Are you in the midst of graduating and contemplating potential employment opportunities? This expo might be for you! This career fair will provide you the opportunity to meet with various recruiters, career service agents and admissions officers from a variety of different fields all over Canada. This expo will provide knowledgeable information of the career possibilities that are out there today in addition to personal encounters with important personnel that could lead to potential employment. In addition to learning about various companies and what they have to offer, you can also have your resume critiqued and undergo a career development assessment at no cost.  So what are you waiting for?

http://www.thenationaljobfair.com/n/en/home/

Address: The Metro Toronto Convention Centre

255 Front Street West

Toronto ON, M5V 2W6

Union Station subway stop

 

Sources:

http://www.mtccc.com/?m=0&t=0&c=1

Image from: http://gethiredca.blogspot.ca/2013/03/torontos-biggest-job-fair.html

Job Hunting and Interview Skills

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Looking for a job can sometimes be as much work as having a full time job.  There are a few tips and suggestions which can make this process a little less painful.

First, apply for everything.  Even if the position is one in which you aren’t completely sure that you qualify for.  It’s great practice to tailor your resume and cover letter which will make it easier to do in the future.  Also, you never know who else is applying and perhaps you are more skilled than you think.  I have noticed that sometimes organizations create a wish list for a job description and will accept other skills if they feel the person is a fit with their organization.

Try not to get discouraged if you don’t receive feedback from your resumes.  There are many other people who are also looking for work and you never know how many people have applied for the same position.  I recently had an interview, months after sending in my resume, it was a small organization and had received hundreds of resumes.  This can make it time consuming for the organization to sort through and get back to applicants.  If it is a job that you are particularly interested in, you could always follow up with an email.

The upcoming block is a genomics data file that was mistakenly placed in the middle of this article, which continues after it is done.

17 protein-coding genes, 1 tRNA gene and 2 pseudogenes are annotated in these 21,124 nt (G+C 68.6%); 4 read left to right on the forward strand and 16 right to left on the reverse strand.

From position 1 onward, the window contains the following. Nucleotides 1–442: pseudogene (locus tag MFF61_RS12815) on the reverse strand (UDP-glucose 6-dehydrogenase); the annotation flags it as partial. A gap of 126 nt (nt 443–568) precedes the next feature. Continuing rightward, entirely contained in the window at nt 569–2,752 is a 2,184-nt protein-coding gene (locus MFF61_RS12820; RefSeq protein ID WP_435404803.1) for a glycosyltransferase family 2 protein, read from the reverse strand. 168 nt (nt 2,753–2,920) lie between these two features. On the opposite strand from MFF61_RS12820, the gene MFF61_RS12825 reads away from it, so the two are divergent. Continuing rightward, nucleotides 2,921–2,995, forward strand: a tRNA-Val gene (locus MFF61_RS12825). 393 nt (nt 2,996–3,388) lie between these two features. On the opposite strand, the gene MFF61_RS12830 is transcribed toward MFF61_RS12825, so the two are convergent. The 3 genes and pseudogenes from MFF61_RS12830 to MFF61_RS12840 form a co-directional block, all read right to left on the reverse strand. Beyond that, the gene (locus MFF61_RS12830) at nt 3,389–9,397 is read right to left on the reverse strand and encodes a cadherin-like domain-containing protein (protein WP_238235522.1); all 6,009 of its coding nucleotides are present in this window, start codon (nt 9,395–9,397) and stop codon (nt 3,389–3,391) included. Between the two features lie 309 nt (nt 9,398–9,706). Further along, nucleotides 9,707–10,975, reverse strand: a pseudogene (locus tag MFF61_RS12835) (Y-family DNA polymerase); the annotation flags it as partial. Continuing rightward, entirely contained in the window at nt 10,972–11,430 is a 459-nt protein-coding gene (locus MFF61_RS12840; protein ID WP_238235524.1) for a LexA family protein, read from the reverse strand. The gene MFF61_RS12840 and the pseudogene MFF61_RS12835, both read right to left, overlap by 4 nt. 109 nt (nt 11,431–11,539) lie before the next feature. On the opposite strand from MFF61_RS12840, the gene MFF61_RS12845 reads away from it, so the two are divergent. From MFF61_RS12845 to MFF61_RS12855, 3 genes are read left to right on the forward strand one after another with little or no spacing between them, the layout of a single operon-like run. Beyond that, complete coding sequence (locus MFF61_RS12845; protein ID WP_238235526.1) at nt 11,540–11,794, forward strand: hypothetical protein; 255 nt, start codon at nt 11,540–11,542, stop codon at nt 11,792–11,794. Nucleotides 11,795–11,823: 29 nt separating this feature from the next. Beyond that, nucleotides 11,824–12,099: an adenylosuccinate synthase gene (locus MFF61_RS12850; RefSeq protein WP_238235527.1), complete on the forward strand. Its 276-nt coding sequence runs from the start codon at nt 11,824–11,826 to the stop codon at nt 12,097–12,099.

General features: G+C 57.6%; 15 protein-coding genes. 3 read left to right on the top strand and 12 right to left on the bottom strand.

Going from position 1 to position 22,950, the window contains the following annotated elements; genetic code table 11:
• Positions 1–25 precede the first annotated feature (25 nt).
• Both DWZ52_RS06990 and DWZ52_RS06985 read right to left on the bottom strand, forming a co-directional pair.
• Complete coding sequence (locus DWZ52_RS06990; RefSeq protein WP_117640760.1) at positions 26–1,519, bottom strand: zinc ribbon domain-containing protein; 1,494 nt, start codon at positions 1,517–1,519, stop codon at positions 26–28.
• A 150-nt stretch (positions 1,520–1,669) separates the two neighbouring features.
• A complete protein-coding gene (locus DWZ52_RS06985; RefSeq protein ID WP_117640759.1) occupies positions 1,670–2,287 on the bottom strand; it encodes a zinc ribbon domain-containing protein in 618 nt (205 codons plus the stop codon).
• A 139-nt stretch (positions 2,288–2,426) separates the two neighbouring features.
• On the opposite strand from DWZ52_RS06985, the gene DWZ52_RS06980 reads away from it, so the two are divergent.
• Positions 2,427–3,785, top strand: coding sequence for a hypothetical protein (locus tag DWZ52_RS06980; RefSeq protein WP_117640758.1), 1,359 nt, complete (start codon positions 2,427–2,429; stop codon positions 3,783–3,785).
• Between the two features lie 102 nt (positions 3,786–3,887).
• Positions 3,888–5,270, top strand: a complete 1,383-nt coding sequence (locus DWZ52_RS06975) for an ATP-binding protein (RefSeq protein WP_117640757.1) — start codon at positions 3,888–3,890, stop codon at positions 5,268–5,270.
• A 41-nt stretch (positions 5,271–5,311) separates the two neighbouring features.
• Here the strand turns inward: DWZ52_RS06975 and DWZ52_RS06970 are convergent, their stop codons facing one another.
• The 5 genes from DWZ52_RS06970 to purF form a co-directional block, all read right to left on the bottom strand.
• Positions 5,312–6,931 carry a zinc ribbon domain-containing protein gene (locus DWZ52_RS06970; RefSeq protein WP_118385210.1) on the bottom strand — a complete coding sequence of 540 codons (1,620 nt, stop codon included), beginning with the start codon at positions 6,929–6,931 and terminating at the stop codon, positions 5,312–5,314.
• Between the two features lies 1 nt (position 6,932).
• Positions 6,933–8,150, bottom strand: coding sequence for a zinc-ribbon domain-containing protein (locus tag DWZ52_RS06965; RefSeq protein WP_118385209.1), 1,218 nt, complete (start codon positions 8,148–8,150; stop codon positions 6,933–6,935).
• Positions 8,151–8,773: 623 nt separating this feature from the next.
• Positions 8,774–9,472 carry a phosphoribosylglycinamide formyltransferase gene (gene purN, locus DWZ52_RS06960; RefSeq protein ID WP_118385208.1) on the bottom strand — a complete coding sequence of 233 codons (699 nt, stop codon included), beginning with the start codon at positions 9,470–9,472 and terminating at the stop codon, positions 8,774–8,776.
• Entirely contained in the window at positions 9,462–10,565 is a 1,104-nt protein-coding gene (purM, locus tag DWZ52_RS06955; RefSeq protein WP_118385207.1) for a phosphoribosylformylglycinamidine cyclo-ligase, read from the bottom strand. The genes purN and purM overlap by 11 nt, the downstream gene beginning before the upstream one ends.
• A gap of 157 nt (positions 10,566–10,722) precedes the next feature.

Once you have heard back and are scheduled for an interview, PREPARE.  Don’t get too stressed about the preparation, but ensure that you know about the organization.  Spend time going over their website and get to know their history and mission.  See if you can find any other information about the company online.

Think about questions that could be asked of you in the interview.  While it seems easy to talk about yourself, it isn’t always that easy if you are feeling nervous.  There are many sites online which can offer you sample interview questions and suggested answers.  It can be helpful to review the questions, but instead really think about how you would answer those question and practice if necessary.  Here are a few of questions which I have noticed in many of my recent interviews.

  • What are three words you would use to describe yourself?
  • What is your greatest strength/weakness?
  • How do you react to stress/conflict?
  • Why are you interested in working for this organization/leaving where you work now?

It is also a good idea to think of questions that you would like the answer too.  Remember that interviews are a two way street and you need to learn if you are interested in the job.  Here are a couple of questions worth asking.

  • What would the day to day responsibilities of the position look like?
  • What is the organizational structure?

Don’t be afraid to ask the more difficult questions as they may impact your decision.

  • How flexible is the pay range?
  • How much room is their in the organization for upward mobility?

Try to view the process as a learning experience and even if you say something you regret in an interview don’t judge yourself too harshly.  The worst that can happen is you won’t hear back.